Moreover, the selected study population is relevant to gaining some insight on the probable vaccine sentiments of future healthcare workers, identifying any issues of concern and planning how to mitigate them, and gauging how well they might likely advocate for vaccine acceptance. The representability of the current population views (though they are part of the larger population and possibly part...

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  • Due to selection bias, this study does not show a relationship between non-medical induction of labour at term and adverse outcomes

    I would like to congratulate Hannah Dahlen and colleagues on their recent publication in BMJ Open (1), particularly with respect to their follow-up of longer-term outcomes for infants born following induction of labour between 37 and 41 completed weeks gestational age compared with women who had a spontaneous onset of labour.
    Dahlen et al found that adverse maternal outcomes including caesarean section, instrumental birth, epidural use (potentially indicating a more painful and/or longer labour), episiotomy and post-partum haemorrhage were more common among women with an induced labour compared with women who went into spontaneous labour.
    They list absence of an intention-to-treat analysis as a weakness in the study design, but go on to say, “the data sources have a good track record of accuracy, so we do not believe these errors are likely to be large, or that they would have significantly influenced the direction of effect of the outcomes.”
    However, even if the data were perfectly accurate, the lack of intention-to-treat analysis causes a selection bias to an extent which makes it impossible to assess the impact of non-medically indicated induction of labour on maternal, neonatal, and child outcomes.
    In a randomised trial of planned induction of labour at a given gestational age, an intention-to-treat analysis will include all randomised women, including those who went on to have a later medically indicated induction of labour. Similarly, in an o...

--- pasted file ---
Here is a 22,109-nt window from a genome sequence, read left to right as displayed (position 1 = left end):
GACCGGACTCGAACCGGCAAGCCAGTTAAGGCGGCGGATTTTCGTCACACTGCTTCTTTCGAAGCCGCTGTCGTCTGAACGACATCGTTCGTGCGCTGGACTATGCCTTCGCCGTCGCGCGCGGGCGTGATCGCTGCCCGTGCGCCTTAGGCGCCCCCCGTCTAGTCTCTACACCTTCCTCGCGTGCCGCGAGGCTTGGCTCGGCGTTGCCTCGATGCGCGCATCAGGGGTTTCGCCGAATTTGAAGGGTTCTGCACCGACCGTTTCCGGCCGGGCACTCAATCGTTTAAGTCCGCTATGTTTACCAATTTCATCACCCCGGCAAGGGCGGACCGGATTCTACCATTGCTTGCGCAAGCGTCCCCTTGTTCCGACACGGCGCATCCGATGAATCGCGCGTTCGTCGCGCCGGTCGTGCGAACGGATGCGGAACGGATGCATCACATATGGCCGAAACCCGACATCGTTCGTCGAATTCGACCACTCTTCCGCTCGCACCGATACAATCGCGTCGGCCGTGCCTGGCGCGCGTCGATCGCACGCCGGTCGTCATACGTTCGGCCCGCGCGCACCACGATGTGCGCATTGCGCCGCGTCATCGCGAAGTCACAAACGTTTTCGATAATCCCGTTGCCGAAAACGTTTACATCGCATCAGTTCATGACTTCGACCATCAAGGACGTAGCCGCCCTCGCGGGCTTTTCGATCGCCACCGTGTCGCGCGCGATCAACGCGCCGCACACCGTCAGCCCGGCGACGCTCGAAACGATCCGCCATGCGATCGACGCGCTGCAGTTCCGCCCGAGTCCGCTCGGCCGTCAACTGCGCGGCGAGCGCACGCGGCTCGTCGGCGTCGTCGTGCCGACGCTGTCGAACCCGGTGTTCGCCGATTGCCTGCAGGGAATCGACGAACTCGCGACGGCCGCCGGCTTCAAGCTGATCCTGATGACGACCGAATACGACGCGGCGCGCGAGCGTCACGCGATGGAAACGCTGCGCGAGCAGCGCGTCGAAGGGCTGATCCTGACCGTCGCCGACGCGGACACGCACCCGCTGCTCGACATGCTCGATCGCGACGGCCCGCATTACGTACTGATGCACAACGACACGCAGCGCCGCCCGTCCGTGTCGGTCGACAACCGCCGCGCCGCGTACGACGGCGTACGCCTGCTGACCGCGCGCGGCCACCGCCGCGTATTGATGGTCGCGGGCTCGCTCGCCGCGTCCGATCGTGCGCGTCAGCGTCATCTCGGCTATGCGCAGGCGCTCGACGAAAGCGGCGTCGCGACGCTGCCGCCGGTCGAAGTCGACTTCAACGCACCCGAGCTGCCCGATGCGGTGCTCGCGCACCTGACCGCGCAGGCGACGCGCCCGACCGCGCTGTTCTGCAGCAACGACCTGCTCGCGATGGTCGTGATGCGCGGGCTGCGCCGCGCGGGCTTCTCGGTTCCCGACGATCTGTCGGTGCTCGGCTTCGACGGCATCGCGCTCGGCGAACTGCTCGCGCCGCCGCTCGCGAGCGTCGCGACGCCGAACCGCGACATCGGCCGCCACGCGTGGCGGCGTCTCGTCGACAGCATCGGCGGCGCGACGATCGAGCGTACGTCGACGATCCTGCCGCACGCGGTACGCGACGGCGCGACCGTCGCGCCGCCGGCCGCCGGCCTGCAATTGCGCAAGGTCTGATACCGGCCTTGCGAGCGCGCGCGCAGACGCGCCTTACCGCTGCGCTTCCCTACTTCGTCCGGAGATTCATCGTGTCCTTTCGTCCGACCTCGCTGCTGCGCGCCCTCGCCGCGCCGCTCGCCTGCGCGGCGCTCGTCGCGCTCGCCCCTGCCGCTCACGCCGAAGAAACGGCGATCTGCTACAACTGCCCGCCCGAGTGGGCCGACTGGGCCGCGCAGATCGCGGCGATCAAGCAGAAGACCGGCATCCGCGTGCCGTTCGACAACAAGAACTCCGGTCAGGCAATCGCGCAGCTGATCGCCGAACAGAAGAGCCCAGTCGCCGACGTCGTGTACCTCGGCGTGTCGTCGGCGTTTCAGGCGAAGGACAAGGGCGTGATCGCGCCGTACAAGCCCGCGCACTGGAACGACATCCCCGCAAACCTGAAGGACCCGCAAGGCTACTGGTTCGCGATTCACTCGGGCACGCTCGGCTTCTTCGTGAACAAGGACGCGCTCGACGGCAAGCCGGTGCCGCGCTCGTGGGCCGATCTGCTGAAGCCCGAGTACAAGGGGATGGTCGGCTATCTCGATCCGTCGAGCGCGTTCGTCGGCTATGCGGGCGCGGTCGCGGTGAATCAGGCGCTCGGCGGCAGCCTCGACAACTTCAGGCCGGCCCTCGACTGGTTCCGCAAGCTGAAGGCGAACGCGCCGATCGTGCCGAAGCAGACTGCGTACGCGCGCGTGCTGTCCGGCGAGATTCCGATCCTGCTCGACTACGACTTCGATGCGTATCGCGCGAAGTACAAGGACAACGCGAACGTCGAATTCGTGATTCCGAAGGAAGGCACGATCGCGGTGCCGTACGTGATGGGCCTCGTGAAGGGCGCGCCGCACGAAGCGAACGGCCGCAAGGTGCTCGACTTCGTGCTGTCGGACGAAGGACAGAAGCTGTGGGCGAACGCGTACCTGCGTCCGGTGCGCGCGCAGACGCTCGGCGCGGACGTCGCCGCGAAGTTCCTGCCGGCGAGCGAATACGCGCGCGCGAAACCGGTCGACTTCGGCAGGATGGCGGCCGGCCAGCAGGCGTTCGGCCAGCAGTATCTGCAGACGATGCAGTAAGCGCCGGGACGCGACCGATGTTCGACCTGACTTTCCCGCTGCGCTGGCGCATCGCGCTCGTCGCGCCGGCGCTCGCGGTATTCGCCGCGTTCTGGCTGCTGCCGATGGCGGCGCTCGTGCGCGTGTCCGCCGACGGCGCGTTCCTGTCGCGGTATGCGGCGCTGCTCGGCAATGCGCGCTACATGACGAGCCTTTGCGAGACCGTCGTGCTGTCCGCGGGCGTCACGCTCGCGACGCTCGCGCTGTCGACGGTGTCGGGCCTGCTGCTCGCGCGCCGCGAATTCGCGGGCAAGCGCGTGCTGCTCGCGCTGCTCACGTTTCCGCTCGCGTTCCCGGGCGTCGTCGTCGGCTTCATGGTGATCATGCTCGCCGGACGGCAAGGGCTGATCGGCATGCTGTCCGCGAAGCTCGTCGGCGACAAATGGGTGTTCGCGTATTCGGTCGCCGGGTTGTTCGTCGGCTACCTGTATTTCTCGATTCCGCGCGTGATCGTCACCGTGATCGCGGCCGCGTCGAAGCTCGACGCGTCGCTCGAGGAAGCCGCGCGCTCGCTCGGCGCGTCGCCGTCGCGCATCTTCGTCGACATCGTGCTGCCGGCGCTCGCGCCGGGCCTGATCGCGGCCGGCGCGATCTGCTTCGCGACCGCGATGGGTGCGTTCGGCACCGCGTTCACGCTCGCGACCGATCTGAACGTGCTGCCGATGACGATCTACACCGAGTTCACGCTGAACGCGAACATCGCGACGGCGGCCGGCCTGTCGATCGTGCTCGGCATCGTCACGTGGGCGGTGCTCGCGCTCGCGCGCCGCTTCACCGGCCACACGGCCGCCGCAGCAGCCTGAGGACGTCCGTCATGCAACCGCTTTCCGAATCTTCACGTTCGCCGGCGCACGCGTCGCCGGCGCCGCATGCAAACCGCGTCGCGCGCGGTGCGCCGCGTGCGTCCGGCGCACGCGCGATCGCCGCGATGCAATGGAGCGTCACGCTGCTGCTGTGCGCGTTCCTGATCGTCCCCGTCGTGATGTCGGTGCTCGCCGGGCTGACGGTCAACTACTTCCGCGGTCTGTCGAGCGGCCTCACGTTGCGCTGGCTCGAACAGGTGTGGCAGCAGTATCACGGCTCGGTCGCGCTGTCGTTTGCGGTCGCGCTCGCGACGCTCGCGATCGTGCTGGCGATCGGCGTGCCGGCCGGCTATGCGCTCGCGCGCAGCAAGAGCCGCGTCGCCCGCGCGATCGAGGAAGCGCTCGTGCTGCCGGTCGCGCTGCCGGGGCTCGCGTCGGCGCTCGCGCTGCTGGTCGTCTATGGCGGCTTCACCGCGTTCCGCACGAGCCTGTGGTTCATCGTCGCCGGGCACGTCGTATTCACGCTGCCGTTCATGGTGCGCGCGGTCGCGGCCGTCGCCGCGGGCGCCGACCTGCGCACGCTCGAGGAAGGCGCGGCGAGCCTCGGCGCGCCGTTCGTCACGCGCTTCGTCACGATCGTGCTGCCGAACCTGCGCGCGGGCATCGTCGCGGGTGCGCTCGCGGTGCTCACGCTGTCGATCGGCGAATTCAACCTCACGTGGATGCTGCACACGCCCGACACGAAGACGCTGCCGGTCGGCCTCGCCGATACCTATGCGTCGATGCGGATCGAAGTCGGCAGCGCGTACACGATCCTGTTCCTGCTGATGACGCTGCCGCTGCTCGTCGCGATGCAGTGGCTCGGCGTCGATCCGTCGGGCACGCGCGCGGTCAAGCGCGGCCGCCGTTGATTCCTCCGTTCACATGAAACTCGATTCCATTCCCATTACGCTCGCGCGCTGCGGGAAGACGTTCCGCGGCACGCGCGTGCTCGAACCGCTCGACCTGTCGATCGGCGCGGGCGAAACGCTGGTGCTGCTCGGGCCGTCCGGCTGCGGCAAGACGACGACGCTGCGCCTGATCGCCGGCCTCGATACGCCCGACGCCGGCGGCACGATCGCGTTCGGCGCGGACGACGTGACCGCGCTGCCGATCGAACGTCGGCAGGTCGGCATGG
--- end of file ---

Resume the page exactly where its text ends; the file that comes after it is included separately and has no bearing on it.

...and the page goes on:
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  • The PATCH-Trauma trial will add to the evidence for tranexamic acid in trauma

    We thank Prof. Roberts for his interest in the PATCH-Trauma trial. The PATCH-Trauma trial is by no means a criticism of the CRASH-2 trial.(1) Rather, it aims to evaluate the findings in a different setting. It remains paramount to externally validate results of trials whenever possible, regardless of how strong the effects may seem from a single trial.(2)

    We note some disagreement regarding the background material. However, these are largely subjective views and should not detract from the key objective of the manuscript that was to publish the protocol for improved interpretation of the study findings. For example, our definition of "high income countries" is different. Whether the CRASH-2 trial included 10% or 2% of its study population from high income countries does not change the fact that most participants were in low- and middle-income countries. Similarly, while the CRASH-2 investigators did publish a secondary analysis of their data, it could not address the mechanism of tranexamic acid’s potential effectiveness in critical bleeding.(3)

    We were encouraged that there were no critical comments regarding the methodology of the PATCH-Trauma trial or planned analysis. The PATCH-Trauma Trial has recruited 98.9% of its planned enrolment to date and we look forward to sharing the results of the study soon.

    References
    1. Shakur H, Roberts I, Bautista R, et al. Effects of tranexamic acid on death, vascular occlusive events, and blood tr...

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  • A British Association of Cardiovascular Prevention and Rehabilitation (BACPR) response to the comment from the International Council of Cardiovascular Prevention and Rehabilitation (ICCPR)